DIRECTIVE: Licenses required under Chapter 64C cannot be issued on a temporary basis.
DISCUSSION OF LAW:
1. Massachusetts Cigarette Excise Licensure Requirements
No person may sell cigarettes or act as a manufacturer, wholesaler, vending machine operator, unclassified acquirer, transportation company or retailer of cigarettes in the Commonwealth unless licensed to do so pursuant to G.L. 62C, § 67. See G.L. c. 64C, § 2.
Licenses to act in the capacities enumerated above must be obtained from the Commissioner of Revenue, who will investigate the activities of the license applicant and may grant or deny the license application within ninety days from the date of application. G.L. c. 62C, § 67.
Neither the cigarette excise statute, General Laws Chapter 64C, nor the administrative provisions pertaining to that excise, General Laws Chapter 62C, nor the regulation pertaining to the cigarette excise, 830 CMR 64C.00, specifically allows for the issuance of a temporary license in any context or to any class of potential licensees.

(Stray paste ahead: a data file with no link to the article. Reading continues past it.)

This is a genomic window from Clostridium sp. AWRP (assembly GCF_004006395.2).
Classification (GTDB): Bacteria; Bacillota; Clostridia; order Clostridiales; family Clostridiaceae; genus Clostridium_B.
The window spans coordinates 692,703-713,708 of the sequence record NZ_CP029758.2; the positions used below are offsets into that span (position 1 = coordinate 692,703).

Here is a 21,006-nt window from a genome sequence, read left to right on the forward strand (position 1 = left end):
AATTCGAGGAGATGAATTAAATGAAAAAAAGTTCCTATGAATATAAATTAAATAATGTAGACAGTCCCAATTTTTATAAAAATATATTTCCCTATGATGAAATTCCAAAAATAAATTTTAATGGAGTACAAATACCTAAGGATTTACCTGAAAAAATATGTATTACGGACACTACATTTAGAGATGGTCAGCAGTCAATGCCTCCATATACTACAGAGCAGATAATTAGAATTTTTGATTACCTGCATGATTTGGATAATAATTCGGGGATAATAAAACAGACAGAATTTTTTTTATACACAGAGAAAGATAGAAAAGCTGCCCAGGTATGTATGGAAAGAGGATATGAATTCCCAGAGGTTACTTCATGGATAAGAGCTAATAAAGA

2. Massachusetts Law: Temporary Licenses
If the legislature had determined that the issuance of temporary licenses for cigarette excise purposes was warranted, presumably it would have explicitly provided for such a statutory provision. See, for example, Wm. Rodman & Sons, Inc. v. State Tax Commission, 373 Mass 606 (1977); First National Bank v. J. Baker Guidance Center, 431 N.E. 2d 243 (1982): legislative intent is conveyed through the words used in statutes, and statutory meaning should not be implied or imputed where legislative meaning is explicit.
In many instances, the legislature has explicitly allowed temporary licensure. See, for example, G.L. c. 143, § 71B (temporary license for construction, maintenance, repair of elevators); G.L. c. 159, § 4 (temporary license for common carriers if unusual, sudden, or unforeseen transportation needs arise, or to avoid interruption of existing service if public convenience and necessity are imperiled); G.L. c. 94, § 28A (temporary license to collect raw milk from dairy farms due to emergency conditions).
Generally, temporary licenses are issued in response to an emergency situation, to prevent an emergency situation from arising, or when the preservation of the public welfare necessitates their issuance. The use of such licenses in occupational situations is generally confined to health care workers, or to nonresident professionals performing temporary services of a public or emergency nature in the state. Temporary licenses are always of limited duration and often contain other restrictions. The restricted availability of temporary licenses throughout the Massachusetts statutes clearly reveals the Legislature's preference for permanent licensure.
Commissioner of Revenue
April 1, 1994